To date, only 17 SNVs in/near BRCA2e3 (10 exonic and 7 intronic) have been reported as causing aberrant splicing, all shown to increase Δ3 (11, 12, 19, 27, 28, 32, 35, 38, 39). Our minigene results confirmed 15 of those initial findings (only 2 of the known spliceogenic variants being absent from our study) and uncovered 49 new splicing mutations (37 exonic, 10 intronic, and 2 at the exon–intron border) bringing the number of BRCA2e3 spliceogenic variants to a total of 66, most affecting potential SREs. Importantly, the vast majority of the detected splicing defects were leaky (54 of 64 spliceogenic variants), 45 being less drastic than the splicing anomaly caused by c.316+5G>C, but stronger than that observed for the neutral variant c.68-7T>A, which implied that they remained as of unknown significance. These observations suggest that variant-induced leaky splicing defects are prevalent in BRCA2e3 and that additional analyses are warranted for accurate assessment of their pathogenicity. Still, among the 49 newly identified spliceogenic variants, 4 caused major loss of BRCA2e3 in the minigene assay similar to what was observed for c.316+5G>C. These variants (c.316+1G>A, c.316+1G>C, c.316+3A>C, and c.316+4_316+6delinsCGA) can thus be classified as pathogenic without further evidence (12). Moreover, we could also immediately classify 34 noncoding variants as neutral because they either had no impact on splicing in the minigene assay or induced a minor decrease in FL transcripts (equal or milder than c.68-7T>A).
To evaluate the biological significance of leaky splicing defects caused by BRCA2e3 VUS, we next used a mESC-based assay known to reliably predict the pathogenicity of BRCA2 variants (30, 31, 35, 40). We found that this assay recapitulates the normal alternative splicing of BRCA2e3 as well as variant-induced partial splicing defects. Indeed, although BRCA2 Δ3 levels were somewhat variable in our complementary approaches probably due to different genomic environments, tissue-specific alternative splicing patterns and/or other experimental specificities, we demonstrated a high concordance in splicing phenotypes between the mESC assay and both minigene and patient RNA analysis. Moreover, data on mESC viability and sensitivity to DNA-damaging agents were concordant with the clinical classifications of c.68-7T>A and c.316+5G>C. By testing selected spliceogenic BRCA2e3 VUS in the mESC assay, we were able to redefine cut-off values, extrapolated from BRCA2e3 splicing efficiencies, meant for improving variant interpretation (Fig. 5A and B). These thresholds allowed us to classify the 100 variants in our dataset as follows: 59 as neutral, 11 as pathogenic, and 30 as VUS (Supplementary Table S1). Our data suggests that noncoding BRCA2e3 variants producing at least 27% FL transcripts in the mESC assay as compared with WT (or 35% in the minigene assay) can be considered neutral as they are expected to fully complement the loss of BRCA2 in mESCs as seen for c.316+6T>C. A more conservative approach would be to take into account, as threshold for neutrality, the fraction of variant-expressed FL transcripts observed for c.231T>G (a minimum of 68%, 70%, or ∼60% FL in mESC, minigene or patients' RNA assays, respectively, as compared with WT) given that this is clearly a nonpathogenic variant. Indeed, our results indicate, for the first time, that BRCA2 tumor suppressor activity tolerates a substantial reduction in FL expression from one allele independently of the synthesis of alternatively spliced functional transcripts. Interestingly, certain BRCA1 and BRCA2 variants responsible for drastic FL losses were recently reported as not being necessarily associated with high cancer risk or total loss-of-function (41, 42). However, in these cases, alternatively spliced transcripts leading to the production of potentially or partially functional isoforms (BRCA1 Δ9, 10, or BRCA2 Δ12, respectively) were generated, suggesting a rescue mechanism underlying the preserved BRCA function.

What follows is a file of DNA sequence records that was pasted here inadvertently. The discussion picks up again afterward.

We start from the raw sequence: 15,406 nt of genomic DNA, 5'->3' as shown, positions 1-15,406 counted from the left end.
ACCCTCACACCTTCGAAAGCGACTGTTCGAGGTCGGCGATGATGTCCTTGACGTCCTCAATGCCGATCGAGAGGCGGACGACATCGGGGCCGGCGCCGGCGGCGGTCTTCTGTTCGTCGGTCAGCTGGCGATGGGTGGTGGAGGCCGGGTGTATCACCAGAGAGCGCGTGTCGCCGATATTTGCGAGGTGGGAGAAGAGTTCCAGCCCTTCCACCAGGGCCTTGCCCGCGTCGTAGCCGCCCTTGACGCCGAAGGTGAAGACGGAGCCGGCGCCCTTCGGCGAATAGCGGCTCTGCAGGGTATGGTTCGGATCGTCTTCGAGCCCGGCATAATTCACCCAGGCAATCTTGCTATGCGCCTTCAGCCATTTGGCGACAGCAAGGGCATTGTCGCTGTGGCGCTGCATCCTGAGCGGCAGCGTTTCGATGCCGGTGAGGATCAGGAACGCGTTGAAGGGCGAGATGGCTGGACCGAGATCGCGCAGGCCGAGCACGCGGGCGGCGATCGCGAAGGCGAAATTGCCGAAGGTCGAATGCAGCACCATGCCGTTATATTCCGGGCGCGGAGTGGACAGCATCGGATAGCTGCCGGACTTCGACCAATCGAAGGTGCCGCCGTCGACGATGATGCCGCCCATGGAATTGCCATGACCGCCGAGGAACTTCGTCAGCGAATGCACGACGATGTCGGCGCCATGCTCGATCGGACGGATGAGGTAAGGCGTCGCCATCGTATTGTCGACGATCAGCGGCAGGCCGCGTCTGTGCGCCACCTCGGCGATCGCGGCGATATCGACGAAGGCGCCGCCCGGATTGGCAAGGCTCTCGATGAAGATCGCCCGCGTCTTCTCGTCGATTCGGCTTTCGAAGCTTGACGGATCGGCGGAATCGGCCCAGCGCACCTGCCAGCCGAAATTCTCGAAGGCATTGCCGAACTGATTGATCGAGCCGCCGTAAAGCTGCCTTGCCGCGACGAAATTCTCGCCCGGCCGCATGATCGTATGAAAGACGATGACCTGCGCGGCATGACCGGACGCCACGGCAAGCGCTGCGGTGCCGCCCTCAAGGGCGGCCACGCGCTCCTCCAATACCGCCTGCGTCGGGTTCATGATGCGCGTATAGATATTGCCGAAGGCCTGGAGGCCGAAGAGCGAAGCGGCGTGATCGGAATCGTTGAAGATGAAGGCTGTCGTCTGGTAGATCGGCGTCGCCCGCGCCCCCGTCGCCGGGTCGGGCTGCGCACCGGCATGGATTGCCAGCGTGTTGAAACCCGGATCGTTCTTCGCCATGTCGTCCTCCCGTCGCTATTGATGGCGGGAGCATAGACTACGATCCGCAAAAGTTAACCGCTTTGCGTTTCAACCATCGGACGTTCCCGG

A window of uncertainty prevails for variants showing hypomorphic phenotypes in the mESC assay such as c.316+6T>A and c.316+6T>G that reduce FL transcripts to approximate;y15% WT in mESC (∼25% WT in the minigene assay). It is possible that these variants confer moderate risks of breast/ovarian cancer as shown for BRCA1 c.5096G>A/p.Arg1699Gln and BRCA2 c.9104A>C/p.Tyr3035Ser (43–45) or are associated with lower penetrance (45). Noncoding spliceogenic variants with incomplete penetrance and/or variable degrees of disease expressivity have already been described in other cancer predisposition genes such as RB1 (46), PMS2 (47), and VHL (48). Possibly such variability also exists within the spectra of BRCA2 variants.
Further studies will be essential for illuminating genotype–phenotype correlations of spliceogenic BRCA2 VUS identified as leaky in this and other studies. Given the rarity of most of these variants, informative studies will more likely stem from international collaborative efforts, such as those conducted by the ENIGMA consortium (49), allowing the collection of data on large number of patients and their families as well as to perform case–control genotyping analysis to accurately estimate cancer risks conferred by individual variants. Finally, because only minimal amounts of FL transcripts seem to be required for sufficient BRCA2 function, our study may pave the way for the development of new cancer prevention strategies based on RNA splicing correction in patients carrying BRCA2 splicing variants, according to the paradigm of spinal muscular atrophy (50).